The Last Tale of Nigel
The End of an Era
He wanders aimlessly starting sometime in the night, and keeps wandering until daylight comes. He has no destination – he just wanders and paces as if compelled. He sleeps for a little while and then begins to wander again. As he wanders he makes sweeping motions with his head, perhaps trying to see or listen for something. The house echos with the sound of his dragging paw, sometimes accompanied by the sickening sound of his head hitting a table leg or a wall. He is unable to judge distance; he does not know where his head and body are in relation to any given object. Sometimes when he stops pacing and stands still, his old legs refuse to stay under him. His eyes are now vacant, becoming void of expression. He is an old dog, a small reddish Norwich Terrier with a sweet face. He looks like our Nigel, but our Nigel left us months ago...
Nigel loved people and by saying that, it does not begin to describe what I enjoyed for so many years. Nigel adored everyone and seemed confused when everyone did not adore him in return. This little old dog however much he looks like Nigel, bears no resemblance to that exuberant Nigel. This little old dog is confused and gets lost in his own home, and sometimes he does not recognize me. His tail has not wagged in months and he often moves away when a gentle hand reaches out to pet him. He now avoids people.
Nigel was a fastidious dog, especially in his potty habits, but this little dog seems afraid to go outside at all, and he has lost his instinct to be clean. He has lost his "dogness," he is losing his sight, and he is losing his dignity. He exists but that is all. When he lost his best friend Divot, he seemed to have lost his purpose. His mind shut down, and his body soon began to follow. Though he is the last thread that connects us to a very special time in our lives, it is unfair to cling to him and burden him with that. He deserves better.
He has had a good life – he's had the best of everything. He's been immortalized in word and picture, and he las been loved deeply. He has traveled and enjoyed many exciting adventures such as hiking the famous Sedona Red Rocks, and frolicking through mountain meadows, gazing at his reflection in a clear mountain lake. He has waded in the Great Lakes and the shallows of the Pacific Ocean. But none of that mattered to him, except the part of being loved. He has been my most insistent teachers, making me reorient my thinking time and time again, and now he is teaching me his final lessons: patience and empathy.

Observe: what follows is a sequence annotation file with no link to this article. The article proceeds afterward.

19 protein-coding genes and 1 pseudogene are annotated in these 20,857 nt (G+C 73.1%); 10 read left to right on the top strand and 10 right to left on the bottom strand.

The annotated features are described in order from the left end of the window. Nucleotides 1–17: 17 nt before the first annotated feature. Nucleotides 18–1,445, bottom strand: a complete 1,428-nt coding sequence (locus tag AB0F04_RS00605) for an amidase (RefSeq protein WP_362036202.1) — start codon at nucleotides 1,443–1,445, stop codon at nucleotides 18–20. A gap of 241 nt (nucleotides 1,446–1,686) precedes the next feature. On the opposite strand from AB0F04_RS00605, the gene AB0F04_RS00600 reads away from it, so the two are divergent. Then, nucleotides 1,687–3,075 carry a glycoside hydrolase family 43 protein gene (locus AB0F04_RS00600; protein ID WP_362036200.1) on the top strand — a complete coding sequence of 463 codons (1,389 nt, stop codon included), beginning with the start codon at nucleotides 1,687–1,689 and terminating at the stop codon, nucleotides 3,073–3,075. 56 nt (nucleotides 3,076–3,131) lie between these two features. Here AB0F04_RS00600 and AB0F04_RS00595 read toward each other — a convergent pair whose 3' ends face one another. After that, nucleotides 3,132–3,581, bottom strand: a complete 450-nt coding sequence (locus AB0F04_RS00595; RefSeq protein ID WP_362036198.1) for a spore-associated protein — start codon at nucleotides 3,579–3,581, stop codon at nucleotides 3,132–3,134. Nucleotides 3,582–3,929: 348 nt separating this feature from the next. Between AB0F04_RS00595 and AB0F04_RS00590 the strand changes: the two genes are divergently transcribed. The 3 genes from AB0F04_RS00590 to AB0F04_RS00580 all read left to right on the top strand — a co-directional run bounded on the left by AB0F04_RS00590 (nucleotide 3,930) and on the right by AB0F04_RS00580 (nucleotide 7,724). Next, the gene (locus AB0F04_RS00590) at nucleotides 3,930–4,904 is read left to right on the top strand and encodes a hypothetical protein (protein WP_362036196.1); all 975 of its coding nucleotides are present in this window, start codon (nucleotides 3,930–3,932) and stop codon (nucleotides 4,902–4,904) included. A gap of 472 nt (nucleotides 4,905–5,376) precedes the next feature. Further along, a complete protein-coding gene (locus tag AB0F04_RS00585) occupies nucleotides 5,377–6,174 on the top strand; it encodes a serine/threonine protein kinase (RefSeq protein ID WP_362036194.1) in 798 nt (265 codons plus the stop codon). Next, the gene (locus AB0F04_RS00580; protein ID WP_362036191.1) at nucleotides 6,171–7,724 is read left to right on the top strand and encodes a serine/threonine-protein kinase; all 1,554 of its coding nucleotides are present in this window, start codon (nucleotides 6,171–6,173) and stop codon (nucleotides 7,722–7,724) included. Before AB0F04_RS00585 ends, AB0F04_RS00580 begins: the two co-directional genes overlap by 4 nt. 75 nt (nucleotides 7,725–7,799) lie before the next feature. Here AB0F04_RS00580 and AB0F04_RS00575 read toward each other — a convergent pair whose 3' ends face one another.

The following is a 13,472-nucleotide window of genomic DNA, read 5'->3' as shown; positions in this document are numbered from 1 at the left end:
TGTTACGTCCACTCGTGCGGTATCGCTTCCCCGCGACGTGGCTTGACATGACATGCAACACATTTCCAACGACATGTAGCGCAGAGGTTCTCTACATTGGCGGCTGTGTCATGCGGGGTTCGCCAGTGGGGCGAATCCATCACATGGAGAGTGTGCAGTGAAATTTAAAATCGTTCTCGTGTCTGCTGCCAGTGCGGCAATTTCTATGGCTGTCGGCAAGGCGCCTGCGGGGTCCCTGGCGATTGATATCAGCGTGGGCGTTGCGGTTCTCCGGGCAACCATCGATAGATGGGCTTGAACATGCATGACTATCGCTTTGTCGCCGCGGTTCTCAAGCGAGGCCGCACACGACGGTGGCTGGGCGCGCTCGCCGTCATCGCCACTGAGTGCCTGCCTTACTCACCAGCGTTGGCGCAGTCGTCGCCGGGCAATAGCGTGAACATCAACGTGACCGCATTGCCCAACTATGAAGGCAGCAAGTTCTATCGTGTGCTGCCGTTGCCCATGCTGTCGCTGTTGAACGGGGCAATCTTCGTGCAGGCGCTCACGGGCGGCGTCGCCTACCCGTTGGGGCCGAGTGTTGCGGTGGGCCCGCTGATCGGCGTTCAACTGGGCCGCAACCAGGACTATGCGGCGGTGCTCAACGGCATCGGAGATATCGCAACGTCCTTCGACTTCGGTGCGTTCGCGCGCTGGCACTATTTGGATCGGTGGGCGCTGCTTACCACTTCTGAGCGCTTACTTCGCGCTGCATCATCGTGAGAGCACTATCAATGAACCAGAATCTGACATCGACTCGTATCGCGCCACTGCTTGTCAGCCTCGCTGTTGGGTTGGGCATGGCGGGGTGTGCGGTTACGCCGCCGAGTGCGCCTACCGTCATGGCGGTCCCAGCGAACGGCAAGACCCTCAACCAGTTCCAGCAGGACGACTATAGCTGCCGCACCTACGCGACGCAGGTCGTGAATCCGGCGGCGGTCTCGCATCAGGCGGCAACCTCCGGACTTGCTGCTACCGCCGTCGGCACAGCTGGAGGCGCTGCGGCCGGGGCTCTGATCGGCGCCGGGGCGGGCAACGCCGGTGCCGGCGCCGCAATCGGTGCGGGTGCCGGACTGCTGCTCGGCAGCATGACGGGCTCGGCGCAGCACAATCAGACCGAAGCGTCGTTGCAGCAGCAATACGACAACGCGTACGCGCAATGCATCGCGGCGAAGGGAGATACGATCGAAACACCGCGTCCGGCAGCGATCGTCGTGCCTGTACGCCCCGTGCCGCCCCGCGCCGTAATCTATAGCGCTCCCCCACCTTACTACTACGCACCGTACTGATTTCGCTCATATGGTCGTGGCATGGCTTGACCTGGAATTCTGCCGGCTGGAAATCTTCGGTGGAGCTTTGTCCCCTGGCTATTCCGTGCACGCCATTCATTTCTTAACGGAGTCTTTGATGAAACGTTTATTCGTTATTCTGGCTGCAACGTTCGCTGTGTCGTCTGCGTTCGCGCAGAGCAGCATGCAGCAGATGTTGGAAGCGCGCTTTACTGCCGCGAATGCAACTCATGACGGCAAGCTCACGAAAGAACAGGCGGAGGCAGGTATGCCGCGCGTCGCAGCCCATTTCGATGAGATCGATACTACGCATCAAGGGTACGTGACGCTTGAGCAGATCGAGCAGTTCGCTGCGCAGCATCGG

This elderly little dog has taught me more about patience than Nigel the puppy ever did. This old dog will not learn anything any more. He is not progressing, but regressing. He cannot be taught, he can only be accepted as how he is right now. As for the other lesson – empathy... I now know the pain of looking into the face of your loved one, only to find that they do not recognize you. They have receded into a secret place and cannot be reached. Their familiar body is still present but the mind is far, far away. For those who have a parent, spouse or other loved one suffering with Alzheimer's your pain must be excruciating.
I love them both – my young exuberant Nigel of the past, and this peculiar little old dog, but without quality of life, there is no reason to go on. Nigel never accepted change easily, and throughout his entire life, he had us and then his faithful friend Divot to accompany him through the changes, helping him feel secure, but now, he must take this next step on his own...
"There there. Close your eyes and sleep now my old boy. Rest your tired mind and body. I know you do not fear anything. Just let go and feel loved. Let peace wash over you. There'll be no more anxiety and no more confusion – only relief awaits. Thank you for the love, thank you for the laughter, and thank you for teaching me all that you did. Sleep now old friend, sleep. We will miss you old boy. We already do."
Sho-Me Ketka's Nigel The Terror 3/30/98 – 6/15/12